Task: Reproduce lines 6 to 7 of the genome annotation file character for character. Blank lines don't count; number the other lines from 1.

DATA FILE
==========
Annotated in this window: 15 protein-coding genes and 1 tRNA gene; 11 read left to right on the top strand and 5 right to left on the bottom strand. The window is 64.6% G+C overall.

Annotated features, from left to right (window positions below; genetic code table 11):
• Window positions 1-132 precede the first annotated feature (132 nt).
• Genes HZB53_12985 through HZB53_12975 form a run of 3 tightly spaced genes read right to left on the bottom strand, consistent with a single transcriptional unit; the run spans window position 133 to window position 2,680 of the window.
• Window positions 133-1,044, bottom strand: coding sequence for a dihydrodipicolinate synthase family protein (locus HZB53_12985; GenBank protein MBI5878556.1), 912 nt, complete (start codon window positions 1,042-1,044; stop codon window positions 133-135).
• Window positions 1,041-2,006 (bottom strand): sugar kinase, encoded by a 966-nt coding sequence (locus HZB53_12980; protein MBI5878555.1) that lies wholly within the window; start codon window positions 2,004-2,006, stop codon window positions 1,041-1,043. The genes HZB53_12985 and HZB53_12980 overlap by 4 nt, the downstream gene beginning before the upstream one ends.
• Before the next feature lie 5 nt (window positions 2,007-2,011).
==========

• Window positions 1,041-2,006 (bottom strand): sugar kinase, encoded by a 966-nt coding sequence (locus HZB53_12980; protein MBI5878555.1) that lies wholly within the window; start codon window positions 2,004-2,006, stop codon window positions 1,041-1,043. The genes HZB53_12985 and HZB53_12980 overlap by 4 nt, the downstream gene beginning before the upstream one ends.
• Before the next feature lie 5 nt (window positions 2,007-2,011).